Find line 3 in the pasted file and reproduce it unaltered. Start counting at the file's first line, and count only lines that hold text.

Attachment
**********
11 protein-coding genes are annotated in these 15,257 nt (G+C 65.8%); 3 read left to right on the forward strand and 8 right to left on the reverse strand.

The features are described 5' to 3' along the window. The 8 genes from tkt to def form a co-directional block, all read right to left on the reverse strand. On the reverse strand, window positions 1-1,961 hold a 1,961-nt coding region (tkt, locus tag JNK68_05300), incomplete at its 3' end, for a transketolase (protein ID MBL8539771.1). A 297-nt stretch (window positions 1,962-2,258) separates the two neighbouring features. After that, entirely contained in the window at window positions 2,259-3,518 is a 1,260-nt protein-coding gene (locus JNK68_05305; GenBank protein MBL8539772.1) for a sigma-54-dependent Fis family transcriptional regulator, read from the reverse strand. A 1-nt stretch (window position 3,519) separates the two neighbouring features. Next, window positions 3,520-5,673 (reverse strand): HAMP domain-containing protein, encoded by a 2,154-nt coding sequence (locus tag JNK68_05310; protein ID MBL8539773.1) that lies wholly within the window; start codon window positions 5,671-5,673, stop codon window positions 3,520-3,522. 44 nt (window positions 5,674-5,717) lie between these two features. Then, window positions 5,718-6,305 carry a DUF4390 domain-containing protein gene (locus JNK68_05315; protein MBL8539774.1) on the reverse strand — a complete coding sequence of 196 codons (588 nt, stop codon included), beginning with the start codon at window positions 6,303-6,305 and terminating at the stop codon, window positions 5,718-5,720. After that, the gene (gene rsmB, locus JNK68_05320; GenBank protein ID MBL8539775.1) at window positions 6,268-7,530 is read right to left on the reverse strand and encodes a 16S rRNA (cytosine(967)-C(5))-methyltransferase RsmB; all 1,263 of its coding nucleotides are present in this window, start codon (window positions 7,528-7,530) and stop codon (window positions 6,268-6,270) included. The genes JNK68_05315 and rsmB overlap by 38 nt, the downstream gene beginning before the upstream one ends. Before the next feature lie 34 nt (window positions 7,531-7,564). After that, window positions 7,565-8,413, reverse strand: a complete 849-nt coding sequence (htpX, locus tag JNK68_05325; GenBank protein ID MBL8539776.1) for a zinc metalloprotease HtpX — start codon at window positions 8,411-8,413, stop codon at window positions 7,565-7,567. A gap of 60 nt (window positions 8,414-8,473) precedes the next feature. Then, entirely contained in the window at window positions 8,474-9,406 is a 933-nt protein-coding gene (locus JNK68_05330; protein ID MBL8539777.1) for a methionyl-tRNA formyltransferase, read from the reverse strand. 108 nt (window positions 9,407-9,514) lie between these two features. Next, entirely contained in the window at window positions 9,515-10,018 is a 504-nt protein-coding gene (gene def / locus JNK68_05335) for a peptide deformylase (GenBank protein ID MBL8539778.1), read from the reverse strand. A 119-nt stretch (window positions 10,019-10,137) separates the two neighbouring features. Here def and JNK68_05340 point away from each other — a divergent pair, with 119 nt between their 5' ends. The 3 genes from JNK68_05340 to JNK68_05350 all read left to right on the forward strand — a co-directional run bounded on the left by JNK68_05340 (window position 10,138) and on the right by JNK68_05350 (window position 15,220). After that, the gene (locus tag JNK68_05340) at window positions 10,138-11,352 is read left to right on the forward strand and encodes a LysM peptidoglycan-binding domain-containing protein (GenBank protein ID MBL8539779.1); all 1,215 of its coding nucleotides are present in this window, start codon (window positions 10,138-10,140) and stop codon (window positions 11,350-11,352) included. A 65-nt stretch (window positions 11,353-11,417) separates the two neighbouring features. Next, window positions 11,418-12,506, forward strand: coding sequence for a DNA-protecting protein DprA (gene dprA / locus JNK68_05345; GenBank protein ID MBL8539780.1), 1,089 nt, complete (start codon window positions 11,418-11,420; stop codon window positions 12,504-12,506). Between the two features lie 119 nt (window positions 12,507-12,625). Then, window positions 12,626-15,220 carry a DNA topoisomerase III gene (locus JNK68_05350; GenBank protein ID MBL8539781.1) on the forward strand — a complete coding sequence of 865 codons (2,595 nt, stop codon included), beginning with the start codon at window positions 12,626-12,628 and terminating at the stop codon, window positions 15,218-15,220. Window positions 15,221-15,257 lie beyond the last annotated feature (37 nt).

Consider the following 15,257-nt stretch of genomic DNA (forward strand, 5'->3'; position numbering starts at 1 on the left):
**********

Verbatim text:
Consider the following 15,257-nt stretch of genomic DNA (forward strand, 5'->3'; position numbering starts at 1 on the left):